Singapore, known as a melting pot, has always embraced varied cuisines. Bacata, a sophisticated Colombian restaurant, is a new addition to the city’s culinary scene that will tickle taste buds and expand horizons. Chef Fernando Arevalo, who has lived in Singapore for a decade, took Singaporeans on this delectable tour through Colombian cuisine and culture.
Bacata: A Heritage Name
The name “Bacata” honors Colombia’s capital’s indigenous origins. Bacata, in Frasers Tower’s CBD, is Chef Arevalo’s second Colombian-inspired restaurant. Before closing, Preludio served a Colombian-inspired meal that was well-received. With Bacata, Arevalo elevates and shares his childhood delicacies with a Singaporean twist.
Food from Colombia: Beyond Coffee and Stereotypes
Chef Arevalo recognizes that Colombia is known for coffee, Netflix drug lords, and Shakira. He wants to show that Colombian food has many tastes and traditions beyond these preconceptions.
Bacata Intercultural Inspirations: Nasi Lemak and Arroz con Coco
Colombian cuisine that resemble local and regional favorites are a treat at Bacata. In Bacata’s “arroz con coco,” Spanish for rice with coconut, Arevalo expresses his appreciation of nasi lemak, a Malaysian and Singaporean cuisine. Grilled sea bass and plantain are served with arborio coconut rice prepared with coconut water instead of coconut cream. Cranberries, like raisins in biryani, give a distinct touch. Aji, Colombia’s sambal, adds spice and complexity. Arevalo finds delicious gastronomic links between his culture and Singapore.
Recipe Comparison: Arroz Caldoso and Broken Rice
Arroz Caldoso, on Bacata’s tasting menu, is arborio rice in a seafood broth with uni cream and smoked eel. Arevalo compares it to porridge and a Colombian one-dish dinner made with leftover rice and soup. This comfort meal blends Colombian and Chinese tastes. Kombu and rice wine vinegar give the rice a sushi-like flavor, while granadilla, a South American fruit, provides sweetness and acidity. Arevalo’s components recall his mother’s meals.
Local Influences: Kueh Pie Tee Twisted Tiradito
Bacata’s meals combine Singaporean and Colombian flavors. Spanish sardines, smoky liver from cod butter, creamed tiger’s dairy products, and lemon acid pearls are layered in a food pie tee shell laced with coriander. This dish combines Spanish tastes, local products, and culinary skill.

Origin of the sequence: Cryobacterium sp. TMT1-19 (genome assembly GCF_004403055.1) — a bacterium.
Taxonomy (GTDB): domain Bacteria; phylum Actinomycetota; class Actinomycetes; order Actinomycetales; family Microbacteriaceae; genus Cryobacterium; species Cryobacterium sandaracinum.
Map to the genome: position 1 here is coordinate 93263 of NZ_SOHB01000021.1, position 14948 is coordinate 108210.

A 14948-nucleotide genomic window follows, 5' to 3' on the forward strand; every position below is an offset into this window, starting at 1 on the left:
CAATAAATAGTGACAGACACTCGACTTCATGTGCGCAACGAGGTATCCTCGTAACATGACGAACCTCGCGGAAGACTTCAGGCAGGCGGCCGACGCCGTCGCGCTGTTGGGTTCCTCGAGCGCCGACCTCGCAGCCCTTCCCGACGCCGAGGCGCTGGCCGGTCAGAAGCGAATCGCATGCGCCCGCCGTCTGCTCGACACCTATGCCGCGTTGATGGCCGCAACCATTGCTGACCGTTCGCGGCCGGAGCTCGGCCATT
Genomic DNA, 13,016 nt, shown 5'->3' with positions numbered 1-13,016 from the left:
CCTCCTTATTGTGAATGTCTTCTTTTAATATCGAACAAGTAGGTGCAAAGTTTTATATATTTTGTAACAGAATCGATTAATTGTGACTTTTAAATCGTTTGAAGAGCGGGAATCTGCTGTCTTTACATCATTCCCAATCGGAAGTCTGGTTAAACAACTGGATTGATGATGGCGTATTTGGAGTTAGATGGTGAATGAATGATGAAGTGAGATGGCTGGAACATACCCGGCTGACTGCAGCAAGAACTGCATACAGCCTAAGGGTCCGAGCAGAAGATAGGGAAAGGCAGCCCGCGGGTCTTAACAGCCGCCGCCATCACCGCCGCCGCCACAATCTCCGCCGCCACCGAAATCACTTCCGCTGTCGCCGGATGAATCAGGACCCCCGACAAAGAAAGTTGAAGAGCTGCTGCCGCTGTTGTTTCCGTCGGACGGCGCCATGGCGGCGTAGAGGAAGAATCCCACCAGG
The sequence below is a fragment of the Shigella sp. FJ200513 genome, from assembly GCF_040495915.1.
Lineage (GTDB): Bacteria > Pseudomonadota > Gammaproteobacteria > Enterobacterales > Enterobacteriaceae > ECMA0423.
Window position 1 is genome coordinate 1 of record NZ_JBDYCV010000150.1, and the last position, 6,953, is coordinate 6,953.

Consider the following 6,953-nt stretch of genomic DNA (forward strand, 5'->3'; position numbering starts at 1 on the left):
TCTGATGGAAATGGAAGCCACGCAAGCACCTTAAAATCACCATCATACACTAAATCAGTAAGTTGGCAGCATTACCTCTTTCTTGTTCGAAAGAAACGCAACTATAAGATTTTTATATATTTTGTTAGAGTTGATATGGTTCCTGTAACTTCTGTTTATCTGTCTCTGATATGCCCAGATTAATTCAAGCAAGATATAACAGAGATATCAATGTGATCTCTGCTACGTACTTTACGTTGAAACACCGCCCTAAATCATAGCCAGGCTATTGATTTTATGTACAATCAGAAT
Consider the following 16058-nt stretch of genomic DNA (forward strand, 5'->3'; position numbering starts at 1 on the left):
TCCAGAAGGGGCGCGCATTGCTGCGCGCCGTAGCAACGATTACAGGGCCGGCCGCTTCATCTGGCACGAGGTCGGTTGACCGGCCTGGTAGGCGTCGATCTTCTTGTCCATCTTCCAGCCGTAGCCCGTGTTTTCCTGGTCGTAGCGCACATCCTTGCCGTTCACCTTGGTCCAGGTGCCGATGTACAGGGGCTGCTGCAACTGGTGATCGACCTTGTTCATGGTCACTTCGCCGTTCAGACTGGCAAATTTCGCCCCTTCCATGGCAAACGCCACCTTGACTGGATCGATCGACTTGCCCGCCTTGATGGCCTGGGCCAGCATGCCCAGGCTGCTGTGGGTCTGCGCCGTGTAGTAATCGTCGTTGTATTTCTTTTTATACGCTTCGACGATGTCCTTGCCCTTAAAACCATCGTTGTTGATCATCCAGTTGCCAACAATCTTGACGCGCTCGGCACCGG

Chipiron with Salted Egg: Egg-cellent Obsession
Arevalo experiments with local favorites like salted egg. Chipiron, grilled cuttlefish with chimichurri, is served with Arevalo’s cured nduja and salted egg sauce. His painstaking method entails adding spices and sugar to the yolk to control texture. Arevalo calls himself a “salted egg nerd,” dedicating himself to refining this unique specialty.
Bacata Connecting Cuisines: Langosta and Ajiaco
Bacata’s cuisine blends Colombian and foreign flavors. The Colombian specialty Ajiaco served as inspiration for the soup Langosta, which has three types of potatoes and poached Boston lobster. Colombian ajiaco, a clay pot soup with shredded chicken, is famous for its taste and scent. Arevalo incorporates Ajiaco into Bacata’s cuisine to mimic its soothing taste. And then, diners may experience countries and customs via this gastronomic fusion.
Unexpected Dessert in Bacata: Grilled Plantain with Rum and Burrata Ice Cream
Bacata’s dessert sweetens Colombian sides. Grilled plantain, rum, dates, and burrata ice cream provide a wonderful supper conclusion. A Colombian side dish of plantains, cheese, and guava inspired this dessert. Furthermore, Grilled plantain with guava and cheese tastes like haw flakes, making a delicious meal finale.
Sharing Latitude: Common Ingredients, Unique Experiences
Arevalo underlines our shared latitude with Colombia, including guava, soursop, and mangosteen. Although these foods are recognizable, they cooked and eaten differently, creating new flavours. Arevalo wants to make customers feel at home while exposing them to new foods.
Home in Singapore: A Family and Culinary Adventure
Chef Arevalo considers Singapore his home since he has relatives there and feels at home. He thinks this is the right moment to exhibit Colombian dishes, given the worldwide interest in Latin American food. Moreover, He wants to push Colombia to the top of the culinary world after admiring its beauty and originality.
Bakata is more than a restaurant—it’s a trip through Colombia’s rich tastes and across borders. Chef Fernando Arevalo’s passion of Singapore and culinary skills create a familiar and fresh eating experience. Bacata allows customers to explore culinary and cultural links while eating. And then, Bacata showcases Colombian tastes in Singapore as Latin American food continues to gain popularity.